Eden 10:3

SophiaSophia was quiet and gracious throughout a good meal accompanied by even better wine. Now, unaccustomed as she was to drinking much in the way of alcohol, she was feeling warm and loose as she picked among the nuts and cheese remaining on the table.

“Miss Stephens,” she ventured, “why do you not take a public stand on the suffrage issue? Do you not agree that women ought to be given votes?”

Eleanor raised an eyebrow. “It’s obvious to me that women ought to be given votes. Why should I be touting so in public, do you think?”


“You are so well known. I wonder you don’t use your influence for an important cause,” Sophia continued.

Eleanor looked at Eden who was looking at Sophia with some wonder. She turned back to Sophia and smiled. “I doubt I have influence with anyone who doesn’t already agree with me. In fact, my opinion might well fuel the fire of those who disagree. I’m not really a very good example of the sort of woman the opposition holds as its ideal, am I?”

“I hadn’t thought of that,” Sophia admitted.

“Perhaps not,” Eleanor said, “but I gather you are a thoughtful girl as a rule. Eden tells me you had some criticism of Mr. Ellis’s book, for example.”

Sophia looked at Eden. But Eden looked carefully instead at the discarded crust of a dinner roll the kitchen maid had missed in clearing her place.

Sophia folded her napkin, placed it on the table before her and decided to be honest. “I do question the scientific value of conclusions drawn so much on the evidence of anonymous hearsay,” she told Eleanor.

“Well, perhaps not entirely anonymous. His wife is a acquaintance of mine in London. I believe some of the “hearsay” comes from her.”

“Oh.” Sophia blushed.

“Did you not find any of the cases familiar to you, Eden?” Eleanor turned to her young friend.

“I don’t know,” Eden said. She wished Eleanor had not brought the subject up. In fact, she knew, in spite of her demur, exactly what Eleanor meant by ‘familiar,’ but she was in awe of Sophia’s willingness to argue with Mr. Ellis on the quality of his science and she did not wish to appear to take his side against her.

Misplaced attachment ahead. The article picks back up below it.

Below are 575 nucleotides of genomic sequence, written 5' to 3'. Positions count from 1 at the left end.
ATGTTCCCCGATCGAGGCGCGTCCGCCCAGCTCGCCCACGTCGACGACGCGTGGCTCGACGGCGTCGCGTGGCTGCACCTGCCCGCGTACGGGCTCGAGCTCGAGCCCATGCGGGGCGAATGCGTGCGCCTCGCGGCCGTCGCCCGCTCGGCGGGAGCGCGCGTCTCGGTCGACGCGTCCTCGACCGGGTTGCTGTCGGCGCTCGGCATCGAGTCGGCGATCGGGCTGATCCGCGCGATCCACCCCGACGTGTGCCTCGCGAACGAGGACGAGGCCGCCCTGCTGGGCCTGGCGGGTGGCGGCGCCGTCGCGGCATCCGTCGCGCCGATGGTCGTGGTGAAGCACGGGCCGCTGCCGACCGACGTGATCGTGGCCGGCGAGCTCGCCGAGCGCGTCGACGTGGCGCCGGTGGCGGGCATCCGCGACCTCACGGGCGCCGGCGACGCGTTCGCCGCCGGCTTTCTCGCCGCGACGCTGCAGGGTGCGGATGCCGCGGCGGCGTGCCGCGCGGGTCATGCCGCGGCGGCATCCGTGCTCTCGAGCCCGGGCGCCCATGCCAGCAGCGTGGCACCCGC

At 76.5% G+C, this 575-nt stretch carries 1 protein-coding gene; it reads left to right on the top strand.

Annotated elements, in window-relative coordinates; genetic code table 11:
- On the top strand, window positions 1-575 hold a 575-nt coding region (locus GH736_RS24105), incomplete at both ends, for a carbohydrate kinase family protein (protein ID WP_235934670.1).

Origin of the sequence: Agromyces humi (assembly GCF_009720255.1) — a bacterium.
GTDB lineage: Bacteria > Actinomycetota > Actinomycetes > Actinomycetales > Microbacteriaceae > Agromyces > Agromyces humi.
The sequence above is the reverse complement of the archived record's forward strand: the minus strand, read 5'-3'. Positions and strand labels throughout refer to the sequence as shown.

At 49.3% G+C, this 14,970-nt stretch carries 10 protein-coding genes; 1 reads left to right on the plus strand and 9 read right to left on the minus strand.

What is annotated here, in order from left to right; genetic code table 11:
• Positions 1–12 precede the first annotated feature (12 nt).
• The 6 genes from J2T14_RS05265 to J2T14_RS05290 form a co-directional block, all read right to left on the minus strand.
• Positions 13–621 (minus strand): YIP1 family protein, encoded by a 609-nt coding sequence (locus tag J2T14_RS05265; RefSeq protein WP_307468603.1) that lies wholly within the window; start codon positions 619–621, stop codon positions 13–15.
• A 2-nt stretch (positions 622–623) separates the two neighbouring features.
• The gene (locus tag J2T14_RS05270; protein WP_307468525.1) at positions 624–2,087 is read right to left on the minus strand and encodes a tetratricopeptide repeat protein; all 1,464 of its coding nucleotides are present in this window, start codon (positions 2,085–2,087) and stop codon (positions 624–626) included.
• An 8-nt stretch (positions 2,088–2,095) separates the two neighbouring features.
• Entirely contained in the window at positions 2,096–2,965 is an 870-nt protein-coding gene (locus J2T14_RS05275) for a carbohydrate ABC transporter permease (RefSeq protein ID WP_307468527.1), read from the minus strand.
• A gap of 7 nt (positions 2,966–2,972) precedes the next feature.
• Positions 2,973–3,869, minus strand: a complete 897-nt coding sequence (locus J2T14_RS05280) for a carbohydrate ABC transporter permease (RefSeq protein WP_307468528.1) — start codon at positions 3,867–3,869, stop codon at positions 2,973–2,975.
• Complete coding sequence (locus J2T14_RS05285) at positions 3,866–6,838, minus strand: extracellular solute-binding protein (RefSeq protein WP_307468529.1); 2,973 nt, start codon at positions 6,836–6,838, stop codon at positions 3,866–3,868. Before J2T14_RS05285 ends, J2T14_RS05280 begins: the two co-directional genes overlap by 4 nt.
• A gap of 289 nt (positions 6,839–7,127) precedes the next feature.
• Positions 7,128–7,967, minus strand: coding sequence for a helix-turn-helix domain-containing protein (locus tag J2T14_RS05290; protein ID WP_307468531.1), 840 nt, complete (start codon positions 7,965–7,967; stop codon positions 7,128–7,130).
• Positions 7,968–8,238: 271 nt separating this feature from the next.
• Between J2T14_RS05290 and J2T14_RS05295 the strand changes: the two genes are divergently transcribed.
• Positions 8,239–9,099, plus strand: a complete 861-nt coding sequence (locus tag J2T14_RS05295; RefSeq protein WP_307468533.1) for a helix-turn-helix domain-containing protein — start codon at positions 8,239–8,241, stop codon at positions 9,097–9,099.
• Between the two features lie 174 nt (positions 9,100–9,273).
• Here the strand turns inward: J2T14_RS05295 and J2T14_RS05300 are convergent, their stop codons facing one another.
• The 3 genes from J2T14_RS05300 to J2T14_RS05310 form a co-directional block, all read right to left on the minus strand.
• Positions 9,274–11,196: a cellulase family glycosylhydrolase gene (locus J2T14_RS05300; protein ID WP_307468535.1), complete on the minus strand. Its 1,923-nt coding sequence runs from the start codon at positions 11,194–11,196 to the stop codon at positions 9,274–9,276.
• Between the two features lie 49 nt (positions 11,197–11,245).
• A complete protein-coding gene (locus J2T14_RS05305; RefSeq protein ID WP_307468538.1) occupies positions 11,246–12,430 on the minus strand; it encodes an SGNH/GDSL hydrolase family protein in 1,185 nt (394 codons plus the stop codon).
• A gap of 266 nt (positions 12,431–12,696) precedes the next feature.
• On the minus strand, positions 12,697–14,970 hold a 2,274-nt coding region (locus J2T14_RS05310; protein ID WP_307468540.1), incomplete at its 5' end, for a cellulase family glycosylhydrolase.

Eleanor saw Eden’s discomfort. “Never mind, darling,” she said, rising from the table. “Do you think Miss Abington might be persuaded to play for us?” then to Sophia, “My piano is sadly underused. I almost never play myself these days.”

“I’m terribly out of practice,” Sophia said, “but I’m happy to try.” And she followed Eden and Eleanor to the music room.

Whatever Sophia had meant by “out of practice,” she did not hesitate to take a seat at the piano stool, and Eleanor and Eden had barely sat down when the very Chopin ballade that had inspired Eden’s tears in the music hall began to fill the room

Sophia’s little audience of two sat, both stunned, for somewhat different reasons, by her virtuosity. When the ballade was finished, she stopped and turned about to face her listeners.

Eleanor clapped and rose from her chair. “You didn’t tell me your friend was so musically gifted, Eden. To say she plays the piano is something of an understatement.” Then to Sophia, “What a shame you aren’t able to devote more time to your playing. Are you quite sure the field of medicine needs you more than the concert hall?”

Sophia shook her head slightly. “I don’t know that I’m needed by either, I only feel that I can do more good for the world as a doctor.” But she gave the piano a wistful look as she added, “it’s a fine instrument, though. It’s a shame it doesn’t get more use.”

Eleanor smiled. “Perhaps you could remedy that. It would be my pleasure if you would call whenever you like and play for me—or for Eden, if I’m not in town. The staff knows that the house is always open to her.”

“That’s so kind of you, Miss Stephens,” Sophia said, blushing a little.

“Not at all, darling—and please, you must call me Eleanor, just as Eden does,” she insisted.

“Eleanor,” Sophia said with a little smile.

Eden gave her hand to Sophia and drew her up from the piano stool. For a fleeting moment, they stood before Eleanor, hand in hand and she could see the unquakerlike effects of Chopin on their plainly enamored faces.


One response to “Eden 10:3

  1. Oh go Sophia – quite the dark horse.


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